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FEATURES/Richest Indians in 2012 | Nov 23, 2012 | 14562 views

Sunil Mittal: Time is Running Out For Him

Sunil Mittal single-handedly built Indian telecom. Now he must save it, starting with Bharti Airtel
Sunil Mittal: Time is Running Out For Him
Image: Getty Images
Sunil Mittal, Chairman & managing director, Bharti Enterprises

Name: Sunil Mittal
Age: 
55
Profile: Chairman & managing director, Bharti Enterprises
Rank in the Rich List:   12
Net Worth:  $5.9 billion
The Big Hairy Challenge Faced in the Last One Year Bereft of management attention, attempts to diversify seem to have failed. Even in telecom, Airtel’s business model is now a commodity and its leading incumbent status, a liability. Meanwhile, in Africa, there is still no silver lining.

The Way Forward
From being a beneficiary of regulation, Mittal has turned into an adversary. The last few years have seen him adopting a martyr complex too often, something you don’t from a market leader. Can he fix his Achilles’ Heel—the lack of a pragmatic and forward-looking regulatory strategy? Along with this, he will also need to transition Bharti Airtel from the commoditised and diminishing voice telephony market, to data services.


The year was 2005 and Sunil Bharti Mittal, then 48, founder, chairman and group CEO of Bharti Enterprises was the undisputed king of the Indian telecom jungle.

“Between 2000 and 2005, the formative period of this sector, his perspective was superior. What seemed like recklessness to others was an opportunity to him. When the sector was shell-shocked, he took the first-mover advantage. He put out investments and resources by diluting equity to raise money when most operators were looking inwards. He saw with greater clarity what others didn’t,” says Sanjeev Aga, former MD of Idea Cellular.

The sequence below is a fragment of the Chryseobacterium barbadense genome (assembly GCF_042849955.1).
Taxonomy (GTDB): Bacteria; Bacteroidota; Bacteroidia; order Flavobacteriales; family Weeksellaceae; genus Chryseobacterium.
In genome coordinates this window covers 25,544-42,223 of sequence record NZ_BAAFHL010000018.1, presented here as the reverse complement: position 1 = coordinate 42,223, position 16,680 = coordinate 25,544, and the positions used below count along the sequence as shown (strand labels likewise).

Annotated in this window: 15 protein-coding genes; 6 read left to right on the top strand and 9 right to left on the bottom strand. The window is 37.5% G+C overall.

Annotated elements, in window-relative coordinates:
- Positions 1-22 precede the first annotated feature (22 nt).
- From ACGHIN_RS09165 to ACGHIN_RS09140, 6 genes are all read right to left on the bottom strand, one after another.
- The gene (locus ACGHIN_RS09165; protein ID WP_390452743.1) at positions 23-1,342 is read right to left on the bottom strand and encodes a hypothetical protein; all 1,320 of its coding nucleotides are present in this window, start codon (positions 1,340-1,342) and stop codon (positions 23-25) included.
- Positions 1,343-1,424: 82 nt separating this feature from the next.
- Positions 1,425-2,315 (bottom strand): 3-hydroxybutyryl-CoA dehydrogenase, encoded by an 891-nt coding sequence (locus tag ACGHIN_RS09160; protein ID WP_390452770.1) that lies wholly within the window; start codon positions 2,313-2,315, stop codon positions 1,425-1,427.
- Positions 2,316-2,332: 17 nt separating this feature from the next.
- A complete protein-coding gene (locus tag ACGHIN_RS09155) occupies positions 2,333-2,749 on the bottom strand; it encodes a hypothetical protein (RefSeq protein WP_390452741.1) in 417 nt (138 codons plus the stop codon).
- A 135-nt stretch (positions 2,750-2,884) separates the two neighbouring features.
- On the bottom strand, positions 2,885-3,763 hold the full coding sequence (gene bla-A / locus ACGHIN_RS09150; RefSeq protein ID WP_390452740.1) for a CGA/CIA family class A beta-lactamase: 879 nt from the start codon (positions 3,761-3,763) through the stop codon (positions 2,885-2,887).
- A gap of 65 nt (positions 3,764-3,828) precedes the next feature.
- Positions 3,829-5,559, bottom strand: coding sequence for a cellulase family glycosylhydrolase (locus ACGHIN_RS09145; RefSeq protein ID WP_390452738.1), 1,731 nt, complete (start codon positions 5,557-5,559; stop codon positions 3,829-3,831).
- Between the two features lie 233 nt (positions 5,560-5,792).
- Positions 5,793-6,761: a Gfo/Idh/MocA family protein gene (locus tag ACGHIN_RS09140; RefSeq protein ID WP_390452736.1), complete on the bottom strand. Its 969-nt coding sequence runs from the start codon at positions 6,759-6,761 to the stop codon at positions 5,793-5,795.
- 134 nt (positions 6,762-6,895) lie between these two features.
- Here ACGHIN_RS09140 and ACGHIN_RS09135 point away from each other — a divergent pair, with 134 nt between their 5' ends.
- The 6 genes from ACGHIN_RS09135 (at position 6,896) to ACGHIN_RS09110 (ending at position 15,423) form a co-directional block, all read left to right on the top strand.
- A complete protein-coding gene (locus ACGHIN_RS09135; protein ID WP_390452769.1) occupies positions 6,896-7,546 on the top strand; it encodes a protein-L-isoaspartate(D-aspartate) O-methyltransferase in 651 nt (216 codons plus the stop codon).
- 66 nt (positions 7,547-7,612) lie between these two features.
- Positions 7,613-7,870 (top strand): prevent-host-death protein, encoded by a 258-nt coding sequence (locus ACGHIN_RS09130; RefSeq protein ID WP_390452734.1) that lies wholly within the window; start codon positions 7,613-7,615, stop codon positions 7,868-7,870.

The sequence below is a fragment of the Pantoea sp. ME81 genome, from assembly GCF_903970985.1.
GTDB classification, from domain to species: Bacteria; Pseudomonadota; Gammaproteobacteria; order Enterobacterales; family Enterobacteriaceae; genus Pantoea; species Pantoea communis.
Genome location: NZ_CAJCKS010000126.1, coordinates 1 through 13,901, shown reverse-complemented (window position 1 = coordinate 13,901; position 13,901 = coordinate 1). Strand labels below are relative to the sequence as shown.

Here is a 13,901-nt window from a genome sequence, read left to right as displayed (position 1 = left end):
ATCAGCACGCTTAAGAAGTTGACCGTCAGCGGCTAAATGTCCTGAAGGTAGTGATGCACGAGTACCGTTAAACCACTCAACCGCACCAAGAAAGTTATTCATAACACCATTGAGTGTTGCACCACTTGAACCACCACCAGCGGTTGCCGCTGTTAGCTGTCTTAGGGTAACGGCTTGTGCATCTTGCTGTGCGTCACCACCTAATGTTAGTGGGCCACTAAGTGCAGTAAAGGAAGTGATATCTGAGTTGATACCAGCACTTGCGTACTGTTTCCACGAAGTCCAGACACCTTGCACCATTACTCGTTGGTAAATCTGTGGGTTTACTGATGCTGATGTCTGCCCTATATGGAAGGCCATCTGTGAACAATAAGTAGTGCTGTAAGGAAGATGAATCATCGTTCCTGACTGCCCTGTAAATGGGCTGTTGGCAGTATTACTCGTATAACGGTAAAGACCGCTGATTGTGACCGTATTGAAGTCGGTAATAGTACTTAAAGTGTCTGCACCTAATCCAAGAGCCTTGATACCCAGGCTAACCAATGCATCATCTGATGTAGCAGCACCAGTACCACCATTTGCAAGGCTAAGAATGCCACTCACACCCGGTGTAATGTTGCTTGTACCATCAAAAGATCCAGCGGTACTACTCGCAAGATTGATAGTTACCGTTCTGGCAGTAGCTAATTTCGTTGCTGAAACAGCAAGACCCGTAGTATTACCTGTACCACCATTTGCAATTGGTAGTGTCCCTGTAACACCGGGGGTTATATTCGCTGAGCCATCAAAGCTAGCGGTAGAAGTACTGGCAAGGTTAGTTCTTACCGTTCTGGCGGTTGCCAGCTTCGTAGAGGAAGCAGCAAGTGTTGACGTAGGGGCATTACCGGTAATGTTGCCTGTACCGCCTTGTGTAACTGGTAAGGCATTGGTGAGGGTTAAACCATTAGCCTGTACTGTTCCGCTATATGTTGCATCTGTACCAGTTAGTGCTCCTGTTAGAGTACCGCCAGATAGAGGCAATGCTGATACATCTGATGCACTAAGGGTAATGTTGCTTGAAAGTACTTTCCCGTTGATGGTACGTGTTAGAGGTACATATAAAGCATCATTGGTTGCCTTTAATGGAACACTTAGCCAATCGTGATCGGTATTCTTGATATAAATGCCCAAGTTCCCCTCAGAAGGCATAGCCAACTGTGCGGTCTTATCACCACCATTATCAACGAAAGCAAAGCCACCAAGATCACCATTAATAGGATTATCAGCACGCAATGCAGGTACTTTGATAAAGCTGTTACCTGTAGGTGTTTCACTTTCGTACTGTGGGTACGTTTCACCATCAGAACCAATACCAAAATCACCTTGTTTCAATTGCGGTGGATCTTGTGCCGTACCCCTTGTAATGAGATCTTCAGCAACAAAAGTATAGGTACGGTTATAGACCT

Mittal had single-handedly invented the outsourced ‘minutes factory’ business model that allowed low-cost mobile telephony to flourish in India. “There is no doubt he came up with a great business model by telling his partners, ‘I will produce the minutes; you supply me with the machines for doing that; but I’ll only pay you if I sell the minutes,’” says BK Syngal, principal with Dua Consulting, and a four-decade veteran of Indian telecom.

It was from that position of unassailability that in May 2005 Mittal had rhetorically answered Ratan Tata, chairman of the Tata Group, who had voluntarily offered to pay Rs 1,500 crore for third generation (3G) mobile spectrum across all of India. “There is the Prime Minister’s Relief Fund... If someone wants to donate money, he can do it there,” Mittal had told the media.

Back then, many were surprised that a person as sharp and astute as Mittal could make a statement as callous.

Seven years of hindsight later, Mittal’s statement still comes across as a stunningly short-sighted misstep from a person known for his long-term vision.

Because in December 2007, Bharti Airtel would go on to offer Rs 2,650 crore—nearly 80 percent more than what Tata had—for pan-India 2G spectrum. That price has, in 2012, risen to Rs 14,000 crore at the minimum—the reserve price set by the government for the upcoming auction of spectrum.

Meanwhile, Airtel’s business model has by now been replicated ad infinitum by the competition, to the extent that it is now merely table stakes in the Indian mobile telephony market. Two of Airtel’s biggest competitors, Vodafone and Idea, have not just closed the gap with it but have even been beating it quarter after quarter in many circles.